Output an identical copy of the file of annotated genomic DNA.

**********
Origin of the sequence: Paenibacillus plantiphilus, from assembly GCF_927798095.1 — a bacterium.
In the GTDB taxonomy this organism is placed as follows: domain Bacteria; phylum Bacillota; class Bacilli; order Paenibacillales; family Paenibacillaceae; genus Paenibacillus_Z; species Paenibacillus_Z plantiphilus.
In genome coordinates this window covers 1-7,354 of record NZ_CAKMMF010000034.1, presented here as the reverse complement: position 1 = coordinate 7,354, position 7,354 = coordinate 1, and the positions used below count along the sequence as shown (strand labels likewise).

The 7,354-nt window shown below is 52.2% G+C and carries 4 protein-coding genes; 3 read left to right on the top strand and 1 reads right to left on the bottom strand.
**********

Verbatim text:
Origin of the sequence: Paenibacillus plantiphilus, from assembly GCF_927798095.1 — a bacterium.
In the GTDB taxonomy this organism is placed as follows: domain Bacteria; phylum Bacillota; class Bacilli; order Paenibacillales; family Paenibacillaceae; genus Paenibacillus_Z; species Paenibacillus_Z plantiphilus.
In genome coordinates this window covers 1-7,354 of record NZ_CAKMMF010000034.1, presented here as the reverse complement: position 1 = coordinate 7,354, position 7,354 = coordinate 1, and the positions used below count along the sequence as shown (strand labels likewise).

The 7,354-nt window shown below is 52.2% G+C and carries 4 protein-coding genes; 3 read left to right on the top strand and 1 reads right to left on the bottom strand.